Friday, December 17, 2010


Being a bit of a geek meant that I was rather excited about the new Tron movie. I was extra excited when I learned that it's release day (today) coincided with the day of my only exam this semester. I expressed a desire to go see it after my exam, at the Imax, by way of celebrating post-exam freedom.

Harry and Gav agreed to come along. We decided booking would be a good idea if we intended to go on the release day, and went directly to the Imax website. So, when it turned out that they had an early viewing of the film, starting at 00:01 on Friday 17th December - I could not resist.

"This is going to be perfect!"

Ten minutes after booking I realised that 00:01 was before 13:00, which is my exam time today. This meant that rather than getting an early night and plenty of rest, I was going to watch a sci-fi film at midnight.

I could have cancelled and booked later tickets. I admit that this was always an option. An option I ignored.

We got back at 3am. I'm sure my exam will go just fine, it is only general physics. Pass the coffee.

[Edit: 16:35: The film was awesome by the way. Oh, and yeah, the exam was fine.]

Monday, December 13, 2010


The sun is warm, but the ice is slippery.

I've always wanted to say that in context and today I could. Although most of the snow has melted, or been pushed into lumpy, icy piles at street corners, the pavements are now coated in a fine film of frost.

It's truly beautiful, of course. Sparkling and delicate and dangerous. It's amazing that this much water was there to freeze - I didn't think we had had much precipitation in the past week. The last we had was real snow.

It would be sensible to avoid leaving the flat until the frost melts. I do not have the necessary footwear, which I admit is a bit of a shock. You see, I no longer have a pair of walking boots, and I rather object to the idea of wearing walking boots in the middle of a city anyway.

Sadly it seems that my trainers do not have enough grip to deal with the frost. This is deduced from how often today I slipped on the ice. What if I had fallen? The risk isn't worth it. Perhaps I would have broken a bone. Perhaps my laptop. If I had fallen when crossing the street I could have been hit by a bus!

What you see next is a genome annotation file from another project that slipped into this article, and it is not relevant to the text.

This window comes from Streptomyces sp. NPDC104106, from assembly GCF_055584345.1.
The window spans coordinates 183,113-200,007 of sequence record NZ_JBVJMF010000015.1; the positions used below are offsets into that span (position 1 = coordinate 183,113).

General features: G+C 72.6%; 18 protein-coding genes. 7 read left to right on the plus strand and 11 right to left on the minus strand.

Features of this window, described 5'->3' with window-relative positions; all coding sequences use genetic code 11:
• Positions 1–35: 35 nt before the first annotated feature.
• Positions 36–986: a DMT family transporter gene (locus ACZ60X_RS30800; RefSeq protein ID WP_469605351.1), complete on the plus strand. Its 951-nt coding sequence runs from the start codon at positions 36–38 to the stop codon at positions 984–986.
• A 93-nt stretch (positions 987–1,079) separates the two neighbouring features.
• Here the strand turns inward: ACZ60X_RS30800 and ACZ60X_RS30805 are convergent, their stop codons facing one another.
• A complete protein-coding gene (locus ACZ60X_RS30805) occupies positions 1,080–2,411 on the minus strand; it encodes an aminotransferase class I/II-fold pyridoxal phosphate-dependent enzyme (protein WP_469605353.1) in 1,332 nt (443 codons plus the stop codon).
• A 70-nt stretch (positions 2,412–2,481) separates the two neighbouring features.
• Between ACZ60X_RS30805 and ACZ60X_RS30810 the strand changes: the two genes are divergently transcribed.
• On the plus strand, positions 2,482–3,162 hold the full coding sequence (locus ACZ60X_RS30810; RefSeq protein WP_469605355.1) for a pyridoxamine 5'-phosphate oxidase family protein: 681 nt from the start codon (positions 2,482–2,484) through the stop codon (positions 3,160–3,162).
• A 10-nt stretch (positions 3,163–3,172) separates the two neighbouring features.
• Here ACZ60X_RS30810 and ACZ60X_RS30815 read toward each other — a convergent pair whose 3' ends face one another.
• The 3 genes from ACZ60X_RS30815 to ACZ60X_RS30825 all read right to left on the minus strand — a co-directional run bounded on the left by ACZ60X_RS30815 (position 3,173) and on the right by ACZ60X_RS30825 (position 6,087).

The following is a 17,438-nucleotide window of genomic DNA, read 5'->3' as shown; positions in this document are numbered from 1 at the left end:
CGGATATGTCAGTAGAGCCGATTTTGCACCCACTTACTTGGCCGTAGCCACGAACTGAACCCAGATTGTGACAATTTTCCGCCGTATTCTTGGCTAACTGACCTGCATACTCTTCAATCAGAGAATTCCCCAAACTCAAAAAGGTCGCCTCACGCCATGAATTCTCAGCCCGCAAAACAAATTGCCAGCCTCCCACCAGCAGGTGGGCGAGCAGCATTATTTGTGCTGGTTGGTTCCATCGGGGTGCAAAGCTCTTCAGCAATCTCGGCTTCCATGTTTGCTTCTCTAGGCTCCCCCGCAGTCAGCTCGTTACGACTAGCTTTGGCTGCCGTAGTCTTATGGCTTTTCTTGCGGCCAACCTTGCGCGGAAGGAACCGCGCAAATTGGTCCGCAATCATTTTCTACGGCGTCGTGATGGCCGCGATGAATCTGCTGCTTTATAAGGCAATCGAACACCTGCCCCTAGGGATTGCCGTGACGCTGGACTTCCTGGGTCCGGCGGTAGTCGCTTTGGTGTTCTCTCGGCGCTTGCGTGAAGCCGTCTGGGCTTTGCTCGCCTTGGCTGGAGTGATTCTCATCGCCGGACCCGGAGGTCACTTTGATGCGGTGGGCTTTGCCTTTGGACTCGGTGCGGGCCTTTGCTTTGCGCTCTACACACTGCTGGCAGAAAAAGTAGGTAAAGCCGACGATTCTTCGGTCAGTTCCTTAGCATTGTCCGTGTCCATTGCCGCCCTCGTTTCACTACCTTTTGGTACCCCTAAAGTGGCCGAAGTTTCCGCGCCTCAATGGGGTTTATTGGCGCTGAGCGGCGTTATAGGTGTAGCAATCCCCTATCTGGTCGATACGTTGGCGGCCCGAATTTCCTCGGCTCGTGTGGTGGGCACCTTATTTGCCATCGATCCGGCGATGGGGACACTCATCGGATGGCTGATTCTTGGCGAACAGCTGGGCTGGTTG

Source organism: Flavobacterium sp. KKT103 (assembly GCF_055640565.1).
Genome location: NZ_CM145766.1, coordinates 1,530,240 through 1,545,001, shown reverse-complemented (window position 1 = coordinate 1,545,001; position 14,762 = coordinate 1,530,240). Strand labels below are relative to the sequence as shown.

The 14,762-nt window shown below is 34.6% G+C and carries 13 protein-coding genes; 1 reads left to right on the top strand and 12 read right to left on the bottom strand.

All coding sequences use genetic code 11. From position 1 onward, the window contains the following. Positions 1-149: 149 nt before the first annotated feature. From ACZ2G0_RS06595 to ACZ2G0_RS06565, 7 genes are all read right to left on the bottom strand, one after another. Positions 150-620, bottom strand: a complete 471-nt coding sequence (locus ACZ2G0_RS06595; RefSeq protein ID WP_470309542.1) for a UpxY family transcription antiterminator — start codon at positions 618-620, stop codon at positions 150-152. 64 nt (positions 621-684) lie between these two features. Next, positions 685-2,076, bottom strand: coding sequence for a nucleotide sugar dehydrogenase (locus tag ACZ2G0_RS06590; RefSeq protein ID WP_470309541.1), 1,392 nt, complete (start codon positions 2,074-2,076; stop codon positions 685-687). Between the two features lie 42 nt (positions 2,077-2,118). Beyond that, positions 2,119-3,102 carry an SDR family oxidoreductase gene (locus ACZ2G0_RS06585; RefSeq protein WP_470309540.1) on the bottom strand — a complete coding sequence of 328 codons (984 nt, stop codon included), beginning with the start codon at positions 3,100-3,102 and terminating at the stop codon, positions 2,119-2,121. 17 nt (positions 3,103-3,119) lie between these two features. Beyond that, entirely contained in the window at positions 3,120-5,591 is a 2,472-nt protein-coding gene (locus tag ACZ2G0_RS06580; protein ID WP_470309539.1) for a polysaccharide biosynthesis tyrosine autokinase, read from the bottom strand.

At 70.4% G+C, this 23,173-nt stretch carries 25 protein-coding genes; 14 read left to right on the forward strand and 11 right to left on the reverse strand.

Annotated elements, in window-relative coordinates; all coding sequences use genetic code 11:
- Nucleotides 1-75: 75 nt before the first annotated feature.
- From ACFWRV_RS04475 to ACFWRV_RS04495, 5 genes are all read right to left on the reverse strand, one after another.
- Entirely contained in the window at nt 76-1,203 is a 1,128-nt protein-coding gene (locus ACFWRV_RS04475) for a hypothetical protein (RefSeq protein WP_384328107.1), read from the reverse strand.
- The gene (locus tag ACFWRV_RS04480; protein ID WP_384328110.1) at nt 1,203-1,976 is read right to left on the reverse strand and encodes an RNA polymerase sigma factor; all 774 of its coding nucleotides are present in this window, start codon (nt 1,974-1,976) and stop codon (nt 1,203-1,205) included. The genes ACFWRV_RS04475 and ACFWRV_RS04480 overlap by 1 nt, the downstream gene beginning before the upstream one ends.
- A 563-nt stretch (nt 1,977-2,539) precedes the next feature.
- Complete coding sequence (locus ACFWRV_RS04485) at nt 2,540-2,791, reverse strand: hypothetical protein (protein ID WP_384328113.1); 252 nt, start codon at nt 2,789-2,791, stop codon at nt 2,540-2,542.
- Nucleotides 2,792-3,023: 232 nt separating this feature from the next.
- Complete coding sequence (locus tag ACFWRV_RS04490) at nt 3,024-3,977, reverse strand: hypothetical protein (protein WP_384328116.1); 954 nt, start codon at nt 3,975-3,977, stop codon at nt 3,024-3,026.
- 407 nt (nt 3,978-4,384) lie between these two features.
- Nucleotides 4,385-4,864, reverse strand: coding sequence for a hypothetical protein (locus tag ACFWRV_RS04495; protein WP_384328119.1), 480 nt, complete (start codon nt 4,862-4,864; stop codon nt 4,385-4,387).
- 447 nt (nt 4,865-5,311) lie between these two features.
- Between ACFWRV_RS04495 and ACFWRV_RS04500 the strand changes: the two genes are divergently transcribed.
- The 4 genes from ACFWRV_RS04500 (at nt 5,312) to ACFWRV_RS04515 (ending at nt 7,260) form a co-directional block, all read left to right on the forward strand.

Worse! What if someone saw me? The indignity! I shall remain indoors.

Saturday, December 11, 2010

General Physics Exam

If the law were changed so that traffic in Great Britain travelled on the right-hand side of the road instead of on the left, would the length of the day increase, decrease or be unaltered? Explain the reasoning behind your answer.

It would be unaltered.

Driving in the opposite direction to the Earth's rotation may have some effect due to the conservation of angular momentum, but roads in Britain go in many directions, so the effect would cancel out.

When the driving in the opposite direction to the Earth's rotation, angular momentum is required, so when the car starts a small fraction is "robbed" from the planet. However, this will be returned as soon as the car stops - in fact, it is necessary if the car is to stop thanks to the conservation of angular momentum. Friction takes care of the stopping (and hence the return of momentum) for you.

Even if we assume that people drive in the opposite direction, and do not stop, sooner or later they are going to give in and come home. Probably they will do this before completing half a circuit of the Earth's circumference (after all, we're only looking at Britain), so it will make the most sense to come back the way they came. Travelling in the opposite direction will also return the momentum to the Earth.

If we ignore all this, and pretend that either stopping, returning, or other cars moving in other directions does not lead to a cancelling out of the removal of angular momentum, we still encounter a problem. The Earth is huge, your car is not. The effect of a car's momentum being gained from the Earth would be so minor that it would likely not be measurable, since the mass of the Earth is so much greater. So, since the difference between the mass of the car and the mass of the Earth is so great, the change in the length of the day would be negligible.

That is, unless your mum is driving the car. Fortunately, she's too stupid to drive.

I thank you.